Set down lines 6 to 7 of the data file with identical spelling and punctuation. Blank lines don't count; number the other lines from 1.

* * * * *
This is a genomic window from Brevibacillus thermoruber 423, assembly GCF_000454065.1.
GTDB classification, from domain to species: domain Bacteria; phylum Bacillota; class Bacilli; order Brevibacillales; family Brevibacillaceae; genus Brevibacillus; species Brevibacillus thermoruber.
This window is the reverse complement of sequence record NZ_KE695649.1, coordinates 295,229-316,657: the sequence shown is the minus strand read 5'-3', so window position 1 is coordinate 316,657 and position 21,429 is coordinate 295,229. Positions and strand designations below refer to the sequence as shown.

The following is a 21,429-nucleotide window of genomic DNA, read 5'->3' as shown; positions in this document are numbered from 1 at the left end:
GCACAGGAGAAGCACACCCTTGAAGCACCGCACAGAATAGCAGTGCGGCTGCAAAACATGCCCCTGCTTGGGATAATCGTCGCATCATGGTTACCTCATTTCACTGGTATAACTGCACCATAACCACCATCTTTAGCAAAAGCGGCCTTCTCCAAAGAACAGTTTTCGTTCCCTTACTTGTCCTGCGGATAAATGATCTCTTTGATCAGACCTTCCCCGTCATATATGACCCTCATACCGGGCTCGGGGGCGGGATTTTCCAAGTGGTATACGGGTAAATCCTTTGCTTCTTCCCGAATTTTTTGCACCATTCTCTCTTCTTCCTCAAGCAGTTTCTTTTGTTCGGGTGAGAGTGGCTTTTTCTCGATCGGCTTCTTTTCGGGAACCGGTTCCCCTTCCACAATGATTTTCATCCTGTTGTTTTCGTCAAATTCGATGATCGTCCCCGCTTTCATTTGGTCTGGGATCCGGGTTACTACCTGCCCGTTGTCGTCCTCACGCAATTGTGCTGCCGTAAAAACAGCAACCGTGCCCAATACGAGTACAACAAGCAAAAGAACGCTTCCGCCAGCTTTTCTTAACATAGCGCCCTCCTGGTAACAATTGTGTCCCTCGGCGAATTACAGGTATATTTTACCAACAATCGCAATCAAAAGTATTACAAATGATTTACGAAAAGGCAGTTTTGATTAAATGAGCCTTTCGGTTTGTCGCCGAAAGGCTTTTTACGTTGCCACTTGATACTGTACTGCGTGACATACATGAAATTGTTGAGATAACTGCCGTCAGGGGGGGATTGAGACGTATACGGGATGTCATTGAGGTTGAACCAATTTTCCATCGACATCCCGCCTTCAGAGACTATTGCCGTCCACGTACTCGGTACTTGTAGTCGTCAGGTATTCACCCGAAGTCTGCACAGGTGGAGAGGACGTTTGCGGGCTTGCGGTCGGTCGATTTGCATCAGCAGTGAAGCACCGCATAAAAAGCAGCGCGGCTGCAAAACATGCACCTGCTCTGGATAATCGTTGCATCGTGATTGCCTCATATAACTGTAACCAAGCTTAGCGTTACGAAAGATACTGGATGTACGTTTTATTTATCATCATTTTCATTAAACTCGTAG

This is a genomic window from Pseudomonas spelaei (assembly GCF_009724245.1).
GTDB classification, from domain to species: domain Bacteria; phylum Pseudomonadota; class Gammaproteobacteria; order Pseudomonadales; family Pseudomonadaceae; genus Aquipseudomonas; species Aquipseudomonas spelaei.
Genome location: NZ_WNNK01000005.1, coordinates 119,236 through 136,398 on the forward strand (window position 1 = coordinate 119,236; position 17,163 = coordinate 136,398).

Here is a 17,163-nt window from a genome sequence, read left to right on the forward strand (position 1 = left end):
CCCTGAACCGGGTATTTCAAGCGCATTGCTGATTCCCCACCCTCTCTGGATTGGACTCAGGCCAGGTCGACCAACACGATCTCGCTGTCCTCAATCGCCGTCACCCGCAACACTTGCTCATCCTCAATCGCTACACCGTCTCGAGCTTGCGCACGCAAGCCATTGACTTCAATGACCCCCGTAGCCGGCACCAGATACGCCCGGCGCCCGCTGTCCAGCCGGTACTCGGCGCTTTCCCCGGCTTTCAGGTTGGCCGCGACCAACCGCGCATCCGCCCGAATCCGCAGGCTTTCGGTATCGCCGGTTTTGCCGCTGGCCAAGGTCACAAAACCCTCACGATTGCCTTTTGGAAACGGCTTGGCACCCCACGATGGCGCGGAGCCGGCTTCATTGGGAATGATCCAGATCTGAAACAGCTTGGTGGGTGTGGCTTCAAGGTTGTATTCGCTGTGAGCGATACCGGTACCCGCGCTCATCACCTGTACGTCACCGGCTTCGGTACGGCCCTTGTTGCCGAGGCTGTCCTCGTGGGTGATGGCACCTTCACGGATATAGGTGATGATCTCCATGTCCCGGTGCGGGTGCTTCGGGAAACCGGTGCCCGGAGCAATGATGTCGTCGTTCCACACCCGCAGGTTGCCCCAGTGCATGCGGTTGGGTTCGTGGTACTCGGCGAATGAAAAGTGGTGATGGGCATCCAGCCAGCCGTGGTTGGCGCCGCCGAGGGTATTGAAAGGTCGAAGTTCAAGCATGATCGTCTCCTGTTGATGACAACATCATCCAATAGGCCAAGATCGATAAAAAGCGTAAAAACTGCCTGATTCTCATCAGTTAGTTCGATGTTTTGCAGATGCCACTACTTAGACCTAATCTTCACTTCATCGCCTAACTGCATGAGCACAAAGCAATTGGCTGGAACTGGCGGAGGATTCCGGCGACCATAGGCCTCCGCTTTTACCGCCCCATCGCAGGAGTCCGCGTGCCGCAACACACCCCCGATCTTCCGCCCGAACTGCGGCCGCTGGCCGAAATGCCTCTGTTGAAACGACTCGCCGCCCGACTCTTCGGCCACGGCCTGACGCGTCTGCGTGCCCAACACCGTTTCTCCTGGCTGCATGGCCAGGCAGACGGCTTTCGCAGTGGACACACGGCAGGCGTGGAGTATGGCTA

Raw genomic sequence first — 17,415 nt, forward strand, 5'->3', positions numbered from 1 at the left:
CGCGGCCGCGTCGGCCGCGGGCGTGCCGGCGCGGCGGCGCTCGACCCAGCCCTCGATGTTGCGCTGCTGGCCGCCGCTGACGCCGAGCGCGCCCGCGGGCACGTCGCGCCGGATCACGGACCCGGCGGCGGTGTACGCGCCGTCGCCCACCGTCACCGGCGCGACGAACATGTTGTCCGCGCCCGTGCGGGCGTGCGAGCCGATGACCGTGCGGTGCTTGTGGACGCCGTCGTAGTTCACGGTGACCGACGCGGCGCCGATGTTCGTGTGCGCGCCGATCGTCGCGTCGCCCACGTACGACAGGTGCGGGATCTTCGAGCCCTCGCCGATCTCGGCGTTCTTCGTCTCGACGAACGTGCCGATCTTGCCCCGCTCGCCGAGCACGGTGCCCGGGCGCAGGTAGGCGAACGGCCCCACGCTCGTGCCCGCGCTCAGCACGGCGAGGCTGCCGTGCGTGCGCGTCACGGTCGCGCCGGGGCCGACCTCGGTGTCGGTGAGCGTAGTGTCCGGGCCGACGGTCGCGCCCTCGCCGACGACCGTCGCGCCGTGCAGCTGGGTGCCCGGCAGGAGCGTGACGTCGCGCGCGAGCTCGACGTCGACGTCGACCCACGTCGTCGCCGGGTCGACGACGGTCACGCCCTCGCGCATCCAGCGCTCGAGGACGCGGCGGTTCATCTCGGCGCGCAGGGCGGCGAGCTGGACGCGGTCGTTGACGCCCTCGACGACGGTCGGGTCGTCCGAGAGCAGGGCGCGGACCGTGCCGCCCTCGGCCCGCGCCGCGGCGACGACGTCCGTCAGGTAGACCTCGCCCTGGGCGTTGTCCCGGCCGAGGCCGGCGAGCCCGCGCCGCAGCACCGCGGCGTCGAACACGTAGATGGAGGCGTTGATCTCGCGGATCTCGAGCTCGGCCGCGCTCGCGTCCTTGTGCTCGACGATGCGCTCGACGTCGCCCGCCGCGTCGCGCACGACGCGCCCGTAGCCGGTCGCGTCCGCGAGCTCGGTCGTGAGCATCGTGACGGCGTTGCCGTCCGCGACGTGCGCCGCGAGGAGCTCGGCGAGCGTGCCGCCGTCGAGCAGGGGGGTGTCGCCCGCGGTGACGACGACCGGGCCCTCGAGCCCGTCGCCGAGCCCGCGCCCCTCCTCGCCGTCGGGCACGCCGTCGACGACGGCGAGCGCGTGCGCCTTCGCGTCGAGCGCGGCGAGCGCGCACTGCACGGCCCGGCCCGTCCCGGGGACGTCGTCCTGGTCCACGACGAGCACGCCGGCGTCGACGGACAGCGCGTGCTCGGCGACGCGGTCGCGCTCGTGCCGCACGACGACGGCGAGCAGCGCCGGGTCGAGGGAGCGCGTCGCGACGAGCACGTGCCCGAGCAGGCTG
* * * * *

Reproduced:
This is a genomic window from Pseudomonas spelaei (assembly GCF_009724245.1).
GTDB classification, from domain to species: domain Bacteria; phylum Pseudomonadota; class Gammaproteobacteria; order Pseudomonadales; family Pseudomonadaceae; genus Aquipseudomonas; species Aquipseudomonas spelaei.